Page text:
Sort of a crispy-edged thin pancake or thicker crepe, chickpea socca tastes sweet and nutty, well, like chickpeas. Which makes sense, since the batter is basically chickpea flour, olive oil and water. I’ve wanted to try my hand at socca for a long time, ever since tasting the rounds as a snack, hot off the griddle at an outdoor market in France.
With homemade socca on the mind, I bought a bag of chickpea flour, aka garbanzo bean flour. Then it sat in the pantry unused, for I’m not telling you how long. I needed a kick in the socca-cooking butt. Thank you Gina Hamshaw for the push–for including a socca recipe in your new vegan cookbook!
Socca is super-simple to make, perfect for last-minute Letty, and anyone who, like me, operates on short notice. You whisk together just 5 ingredients, the gluten-free bean flour, olive oil, salt, pepper and water. In this recipe the batter bakes in a hot cast-iron skillet, in a hot oven. Five minutes to mix, 10 minutes to rest, and 20 minutes to bake.
Gina Hamshaw’s gorgeous cookbook, Food52 Vegan: 60 Vegetable-Driven Recipes for Any Kitchen, will get anyone, not just me, into the kitchen. I’ve made 4 other flavorful recipes in the book, and earmarked a half-dozen more. Tempting photos illustrate each and every recipe in the cookbook–just looking at the ganache-frosted chocolate cake, you feel the chocolate melting on your tongue.
10 vegan desserts! As with the drool-worthy cake, sweets in this cookbook that need something “buttery”, for mouth-feel and baking success, use coconut oil and nuts–instead of one of those butter substitutes. Half of the desserts include sugar; the rest are naturally sweetened with fruit, dates, or maple syrup. For a sweet-savory dessert, Hamshaw suggests topping socca with fresh fruit, compote, or jam.
This cookbook got my socca started. Fast and easy, I’ve been cranking out the chickpea socca–3 bags of garbanzo bean flour so far. Next is turning socca into gluten-free pizza crust loaded with ever-changing toppings, same topping you would put on homemade whole wheat pizza crust. I want to make socca tacos too–the flatbread circles are quite bendable, so you can fold them in half and stuff them.
The cool thing is that many people don’t know about socca, so you can get the conversation going by serving it in wedges, with dollops of something tasty on top. Author Hamshaw’s favorite socca toppings include avocado, garlicky sautéed greens and salty olive tapenade. I did just that, to rave reviews.
May this recipe get you in the kitchen to cook something delicious, especially chickpea socca!
Chickpea Socca recipe notes:
- Chickpea flour, also sold as garbanzo bean flour, is nothing more than dried chickpeas ground into flour.
- There’s a similar-to-socca recipe in another new cookbook, Madhur Jaffrey’s Vegetarian India. She adds ¼ teaspoon turmeric, ¼ teaspoon ground chili powder, and ½ teaspoon garam masala to the batter, calls them pancakes, and serves them with spicy chutney.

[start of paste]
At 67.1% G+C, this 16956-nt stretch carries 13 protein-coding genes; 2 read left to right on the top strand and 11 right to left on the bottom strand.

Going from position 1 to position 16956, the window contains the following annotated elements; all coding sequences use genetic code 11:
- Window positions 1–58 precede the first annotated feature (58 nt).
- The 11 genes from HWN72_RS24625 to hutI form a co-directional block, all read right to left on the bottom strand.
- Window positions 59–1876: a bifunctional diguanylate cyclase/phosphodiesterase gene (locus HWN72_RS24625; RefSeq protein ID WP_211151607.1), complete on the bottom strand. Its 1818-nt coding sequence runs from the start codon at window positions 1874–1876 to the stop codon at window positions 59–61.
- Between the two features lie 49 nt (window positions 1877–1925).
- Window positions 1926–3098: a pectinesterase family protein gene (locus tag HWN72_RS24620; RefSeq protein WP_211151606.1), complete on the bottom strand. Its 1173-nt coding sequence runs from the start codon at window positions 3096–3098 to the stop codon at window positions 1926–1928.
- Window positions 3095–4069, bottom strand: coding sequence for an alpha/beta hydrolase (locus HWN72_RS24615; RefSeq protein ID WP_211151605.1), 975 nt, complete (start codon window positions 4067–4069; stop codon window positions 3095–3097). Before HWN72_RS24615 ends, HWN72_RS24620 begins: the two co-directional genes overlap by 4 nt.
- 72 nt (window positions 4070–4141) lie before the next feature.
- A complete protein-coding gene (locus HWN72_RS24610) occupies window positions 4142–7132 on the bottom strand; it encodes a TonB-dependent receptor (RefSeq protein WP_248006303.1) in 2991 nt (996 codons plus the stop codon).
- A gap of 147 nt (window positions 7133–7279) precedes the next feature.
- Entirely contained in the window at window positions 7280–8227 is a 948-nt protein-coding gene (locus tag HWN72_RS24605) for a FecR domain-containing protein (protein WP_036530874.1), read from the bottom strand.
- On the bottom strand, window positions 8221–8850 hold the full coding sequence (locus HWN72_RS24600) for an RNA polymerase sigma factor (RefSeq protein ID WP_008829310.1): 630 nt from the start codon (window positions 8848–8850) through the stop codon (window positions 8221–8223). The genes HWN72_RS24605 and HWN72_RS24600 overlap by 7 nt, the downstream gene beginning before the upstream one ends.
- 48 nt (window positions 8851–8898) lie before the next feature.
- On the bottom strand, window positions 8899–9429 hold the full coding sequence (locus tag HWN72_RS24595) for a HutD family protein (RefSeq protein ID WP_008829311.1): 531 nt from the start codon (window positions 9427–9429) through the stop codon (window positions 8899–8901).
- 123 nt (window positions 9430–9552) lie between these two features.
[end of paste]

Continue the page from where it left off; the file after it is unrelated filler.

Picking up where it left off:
- Hamshaw’s recipe says to let the batter rest 10 to 15 minutes. Some socca recipes say 2 to 4 hours, but the resting time didn’t seem to make any difference, both produced awesome socca. Researching for this post, I read that soaking the chickpea flour will help your body digest the beans–that might be a basis for longer rest time.
- This socca recipe calls for a 12-inch cast iron skillet. If your skillet is smaller, you’ll need to pour less batter in your pan, about 1/8-inch thick.
- My girlfriend had read about the legendary woman who sells chickpea socca in Nice’s outdoor market. When we were traveling in southern France, in Nice, we made a point to visit her stand, to sample her socca. Needless to say, that taste memory lingers.
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*** I received a review copy of Food52 Vegan: 60 Vegetable-Driven Recipes for Any Kitchen, from Blogging for Books. All thoughts and opinions are my own.
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Topped with something bright and savory, chickpea socca can be a light dinner, or a pick-up appetizer. Another option is to serve socca simply, as a gluten-free wedge of “bread”. It’s all good.
- 1 cup chickpea flour, aka garbanzo bean flour
- 1 teaspoon Real Salt
- Freshly ground black pepper
- 1 cup water, room temperature
- 2 tablespoons olive oil, plus more for the pan
- Preheat the oven to 450°F and put a 12-inch cast iron skillet in the oven.
- In a large bowl, whisk together the flour, salt, and pepper in a large bowl. Whisk in the water and 2 tablespoon of olive oil. Let the batter sit for 10 to 15 minutes. The batter will be similar to pancake batter.
- Remove the skillet from the oven and coat the pan with 1 (or 2) tablespoon(s) of olive oil. Pour the batter into the hot skillet and bake for 15 minutes, until firm throughout and lightly browning on the edges. Either bake it about 5 minutes longer, until just starting to brown on top, or, for a more traditional socca, turn on the broiler. Brush the top of the socca with a tablespoon of olive oil and broil until browning on top. Cut into wedges and serve right away.
2 tablespoons (vs 1 tablespoon) of olive oil in the hot skillet, before pouring in the batter, makes the edges more brown and crispy.